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Front Neurosci. 2016 May 23;10:197. doi: 10.3389/fnins.2016.00197. eCollection 2016.

Major Superficial White Matter Abnormalities in Huntington's Disease.

Author information

1
Morphology and Morphometry for NeuroImaging Lab, Clinical and Behavioural Neurology Department, IRCCS Fondazione Santa LuciaRome, Italy; Neuroscience Department, University of Rome "Tor Vergata"Rome, Italy.
2
Ahmanson Lovelace Brain Mapping Center, Neurology, University of California Los Angeles Los Angeles, CA, USA.
3
IRCCS Casa Sollievo della SofferenzaSan Giovanni Rotondo, Italy; CSS-MendelRome, Italy; Lega Italiana Ricerca Huntington FoundationRome, Italy.
4
Radiology Department, IRCCS Santa Lucia FoundationRome, Italy; Department of Psychiatry and Clinical Psychobiology, University of Barcelona, IDIBAPSBarcelona, Spain.
5
Neuroscience Department, University of Rome "Tor Vergata"Rome, Italy; Clinical and Behavioural Neurology Department, IRCCS Fondazione Santa LuciaRome, Italy.
6
Radiology Department, IRCCS Santa Lucia FoundationRome, Italy; Neuroradiology, University of Magna GraeciaCatanzaro, Italy.
7
Morphology and Morphometry for NeuroImaging Lab, Clinical and Behavioural Neurology Department, IRCCS Fondazione Santa LuciaRome, Italy; Human Studies Department, Libera Università Maria SS. Assunta (LUMSA)Rome, Italy.

Abstract

BACKGROUND:

The late myelinating superficial white matter at the juncture of the cortical gray and white matter comprising the intracortical myelin and short-range association fibers has not received attention in Huntington's disease. It is an area of the brain that is late myelinating and is sensitive to both normal aging and neurodegenerative disease effects. Therefore, it may be sensitive to Huntington's disease processes.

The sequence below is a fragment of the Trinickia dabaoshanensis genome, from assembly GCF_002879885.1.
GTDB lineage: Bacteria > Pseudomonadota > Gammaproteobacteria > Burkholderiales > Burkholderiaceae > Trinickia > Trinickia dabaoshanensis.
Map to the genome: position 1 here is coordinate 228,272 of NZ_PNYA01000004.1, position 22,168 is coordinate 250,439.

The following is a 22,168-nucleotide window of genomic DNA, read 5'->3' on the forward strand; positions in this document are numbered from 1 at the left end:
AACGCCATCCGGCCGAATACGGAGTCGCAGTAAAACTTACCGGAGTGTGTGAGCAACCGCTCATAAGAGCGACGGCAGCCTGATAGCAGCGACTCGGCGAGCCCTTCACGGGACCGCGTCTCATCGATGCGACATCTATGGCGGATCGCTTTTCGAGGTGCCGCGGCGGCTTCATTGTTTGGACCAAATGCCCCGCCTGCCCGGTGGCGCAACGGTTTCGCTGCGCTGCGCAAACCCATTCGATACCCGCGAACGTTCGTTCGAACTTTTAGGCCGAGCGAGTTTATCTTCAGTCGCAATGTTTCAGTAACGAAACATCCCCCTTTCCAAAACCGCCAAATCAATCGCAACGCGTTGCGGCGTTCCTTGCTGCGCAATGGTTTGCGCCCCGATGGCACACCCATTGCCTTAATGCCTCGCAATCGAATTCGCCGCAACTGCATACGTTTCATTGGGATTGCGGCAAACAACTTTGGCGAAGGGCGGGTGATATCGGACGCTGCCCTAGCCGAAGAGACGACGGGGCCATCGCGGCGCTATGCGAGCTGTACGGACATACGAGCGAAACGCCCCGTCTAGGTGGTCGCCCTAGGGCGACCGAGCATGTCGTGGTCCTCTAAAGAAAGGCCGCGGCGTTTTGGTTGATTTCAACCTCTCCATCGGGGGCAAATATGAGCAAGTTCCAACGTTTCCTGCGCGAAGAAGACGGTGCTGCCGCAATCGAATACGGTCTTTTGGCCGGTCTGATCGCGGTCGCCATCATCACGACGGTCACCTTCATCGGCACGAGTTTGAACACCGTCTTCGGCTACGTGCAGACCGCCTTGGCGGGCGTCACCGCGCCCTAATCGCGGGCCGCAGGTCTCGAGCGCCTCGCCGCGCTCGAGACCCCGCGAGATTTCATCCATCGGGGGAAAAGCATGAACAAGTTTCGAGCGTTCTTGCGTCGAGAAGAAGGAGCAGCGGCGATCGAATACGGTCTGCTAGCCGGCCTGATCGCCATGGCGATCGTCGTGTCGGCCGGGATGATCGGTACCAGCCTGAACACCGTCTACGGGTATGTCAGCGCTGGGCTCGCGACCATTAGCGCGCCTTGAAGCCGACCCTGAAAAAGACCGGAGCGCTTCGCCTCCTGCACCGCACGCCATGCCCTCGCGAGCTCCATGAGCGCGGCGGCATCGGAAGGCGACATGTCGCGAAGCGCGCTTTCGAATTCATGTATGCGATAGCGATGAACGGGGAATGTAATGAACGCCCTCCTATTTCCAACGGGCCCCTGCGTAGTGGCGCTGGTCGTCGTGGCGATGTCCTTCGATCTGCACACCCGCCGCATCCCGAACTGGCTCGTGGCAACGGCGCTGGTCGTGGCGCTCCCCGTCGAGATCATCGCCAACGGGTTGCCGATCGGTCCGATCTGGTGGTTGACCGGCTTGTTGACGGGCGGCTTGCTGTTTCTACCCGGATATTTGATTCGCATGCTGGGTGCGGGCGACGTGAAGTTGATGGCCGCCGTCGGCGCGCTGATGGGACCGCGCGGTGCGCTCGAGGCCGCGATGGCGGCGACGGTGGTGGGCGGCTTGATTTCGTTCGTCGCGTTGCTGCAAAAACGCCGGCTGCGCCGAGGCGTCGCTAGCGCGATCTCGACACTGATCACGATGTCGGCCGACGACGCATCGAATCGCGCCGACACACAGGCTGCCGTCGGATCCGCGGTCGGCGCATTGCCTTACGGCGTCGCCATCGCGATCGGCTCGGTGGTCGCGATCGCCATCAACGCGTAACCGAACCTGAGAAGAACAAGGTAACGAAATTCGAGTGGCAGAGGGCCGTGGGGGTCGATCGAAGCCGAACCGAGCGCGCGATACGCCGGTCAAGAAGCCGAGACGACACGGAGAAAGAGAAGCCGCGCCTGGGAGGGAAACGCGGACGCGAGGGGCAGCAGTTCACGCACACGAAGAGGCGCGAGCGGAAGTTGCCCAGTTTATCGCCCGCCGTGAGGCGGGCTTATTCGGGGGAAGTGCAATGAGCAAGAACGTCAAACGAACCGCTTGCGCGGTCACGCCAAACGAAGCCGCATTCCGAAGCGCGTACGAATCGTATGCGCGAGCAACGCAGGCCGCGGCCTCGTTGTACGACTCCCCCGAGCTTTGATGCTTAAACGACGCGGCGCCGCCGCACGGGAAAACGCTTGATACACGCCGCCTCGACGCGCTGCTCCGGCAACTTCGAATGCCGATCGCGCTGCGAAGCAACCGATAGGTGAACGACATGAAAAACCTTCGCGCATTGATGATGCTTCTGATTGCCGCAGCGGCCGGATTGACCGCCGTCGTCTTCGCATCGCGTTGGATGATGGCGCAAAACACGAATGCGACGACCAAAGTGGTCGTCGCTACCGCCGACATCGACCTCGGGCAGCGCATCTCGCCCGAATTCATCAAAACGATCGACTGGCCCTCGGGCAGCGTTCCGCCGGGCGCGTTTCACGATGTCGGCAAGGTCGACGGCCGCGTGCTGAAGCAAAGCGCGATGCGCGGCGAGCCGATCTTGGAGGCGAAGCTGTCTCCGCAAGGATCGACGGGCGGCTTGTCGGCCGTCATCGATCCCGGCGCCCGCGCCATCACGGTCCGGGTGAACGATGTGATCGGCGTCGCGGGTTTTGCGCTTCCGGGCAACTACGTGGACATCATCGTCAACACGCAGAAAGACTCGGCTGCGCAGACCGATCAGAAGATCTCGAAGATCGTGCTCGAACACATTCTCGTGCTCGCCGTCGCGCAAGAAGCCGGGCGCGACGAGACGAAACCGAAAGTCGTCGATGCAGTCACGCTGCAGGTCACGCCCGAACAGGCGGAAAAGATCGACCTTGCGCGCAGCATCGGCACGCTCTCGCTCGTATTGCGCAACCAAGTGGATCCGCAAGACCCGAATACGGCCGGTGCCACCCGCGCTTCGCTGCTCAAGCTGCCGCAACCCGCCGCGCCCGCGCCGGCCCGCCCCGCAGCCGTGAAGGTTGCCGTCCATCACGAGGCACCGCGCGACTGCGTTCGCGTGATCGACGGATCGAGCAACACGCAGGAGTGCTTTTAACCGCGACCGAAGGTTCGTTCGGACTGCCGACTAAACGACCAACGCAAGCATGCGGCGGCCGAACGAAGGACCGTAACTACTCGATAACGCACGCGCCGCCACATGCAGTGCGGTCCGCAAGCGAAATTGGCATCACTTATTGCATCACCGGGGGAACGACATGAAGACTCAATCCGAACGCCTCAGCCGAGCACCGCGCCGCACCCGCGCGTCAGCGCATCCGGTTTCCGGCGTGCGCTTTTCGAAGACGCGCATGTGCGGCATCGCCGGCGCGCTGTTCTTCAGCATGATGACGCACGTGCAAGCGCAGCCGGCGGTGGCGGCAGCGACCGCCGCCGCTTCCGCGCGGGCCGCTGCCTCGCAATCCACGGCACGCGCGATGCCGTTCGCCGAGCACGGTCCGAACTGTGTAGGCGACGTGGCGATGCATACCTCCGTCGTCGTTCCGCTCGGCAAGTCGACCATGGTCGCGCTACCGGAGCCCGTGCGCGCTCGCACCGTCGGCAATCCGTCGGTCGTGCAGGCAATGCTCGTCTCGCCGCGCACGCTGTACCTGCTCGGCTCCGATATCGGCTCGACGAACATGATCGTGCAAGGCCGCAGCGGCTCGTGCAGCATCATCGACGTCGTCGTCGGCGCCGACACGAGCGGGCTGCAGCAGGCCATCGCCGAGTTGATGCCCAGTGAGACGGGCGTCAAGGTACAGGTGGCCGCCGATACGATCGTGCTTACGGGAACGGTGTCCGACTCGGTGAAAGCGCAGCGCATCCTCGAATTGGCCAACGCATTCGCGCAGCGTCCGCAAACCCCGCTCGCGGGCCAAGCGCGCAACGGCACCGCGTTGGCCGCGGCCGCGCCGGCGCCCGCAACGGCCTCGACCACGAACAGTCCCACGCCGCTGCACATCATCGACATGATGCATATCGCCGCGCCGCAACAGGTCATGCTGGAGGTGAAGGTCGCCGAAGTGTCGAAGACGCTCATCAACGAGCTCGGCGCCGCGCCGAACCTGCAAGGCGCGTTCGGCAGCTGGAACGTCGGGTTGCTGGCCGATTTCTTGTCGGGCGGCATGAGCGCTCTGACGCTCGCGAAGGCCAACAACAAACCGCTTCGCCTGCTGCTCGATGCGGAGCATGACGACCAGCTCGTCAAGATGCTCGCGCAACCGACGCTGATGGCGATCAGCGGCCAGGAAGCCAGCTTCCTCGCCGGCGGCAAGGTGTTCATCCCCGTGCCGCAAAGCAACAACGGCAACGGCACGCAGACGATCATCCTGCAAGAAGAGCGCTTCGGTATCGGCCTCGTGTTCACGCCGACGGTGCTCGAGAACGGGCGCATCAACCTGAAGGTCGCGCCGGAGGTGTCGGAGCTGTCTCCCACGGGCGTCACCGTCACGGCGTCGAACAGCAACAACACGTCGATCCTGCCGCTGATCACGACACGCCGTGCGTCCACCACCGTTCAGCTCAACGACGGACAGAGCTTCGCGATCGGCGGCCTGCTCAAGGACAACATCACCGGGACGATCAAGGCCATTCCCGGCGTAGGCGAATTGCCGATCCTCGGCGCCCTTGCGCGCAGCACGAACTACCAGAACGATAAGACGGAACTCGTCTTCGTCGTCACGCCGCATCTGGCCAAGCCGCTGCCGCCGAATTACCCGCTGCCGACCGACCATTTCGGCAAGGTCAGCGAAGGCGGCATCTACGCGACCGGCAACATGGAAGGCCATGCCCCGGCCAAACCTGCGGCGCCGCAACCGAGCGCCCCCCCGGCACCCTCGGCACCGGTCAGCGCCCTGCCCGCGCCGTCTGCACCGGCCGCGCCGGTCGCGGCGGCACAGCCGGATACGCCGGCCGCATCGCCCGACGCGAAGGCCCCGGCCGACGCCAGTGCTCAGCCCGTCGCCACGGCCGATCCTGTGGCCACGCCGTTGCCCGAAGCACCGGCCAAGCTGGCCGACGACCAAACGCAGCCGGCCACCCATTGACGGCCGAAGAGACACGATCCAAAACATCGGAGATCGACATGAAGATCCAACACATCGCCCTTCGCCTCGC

METHODS:

Structural MRI data from 25 Pre-symptomatic subjects, 24 Huntington's disease patients and 49 healthy controls was run through a cortical pattern-matching program. The surface corresponding to the white matter directly below the cortical gray matter was then extracted. Individual subject's Diffusion Tensor Imaging (DTI) data was aligned to their structural MRI data. Diffusivity values along the white matter surface were then sampled at each vertex point. DTI measures with high spatial resolution across the superficial white matter surface were then analyzed with the General Linear Model to test for the effects of disease.

RESULTS:

There was an overall increase in the axial and radial diffusivity across much of the superficial white matter (p < 0.001) in Pre-symptomatic subjects compared to controls. In Huntington's disease patients increased diffusivity covered essentially the whole brain (p < 0.001). Changes are correlated with genotype (CAG repeat number) and disease burden (p < 0.001).

CONCLUSIONS:

This study showed broad abnormalities in superficial white matter even before symptoms are present in Huntington's disease. Since, the superficial white matter has a unique microstructure and function these abnormalities suggest it plays an important role in the disease.

KEYWORDS:

CAG repeat length; DTI diffusion; Huntington's disease; MRI; intracortical myelin; movement disorders; oligodendrocyte; white matter

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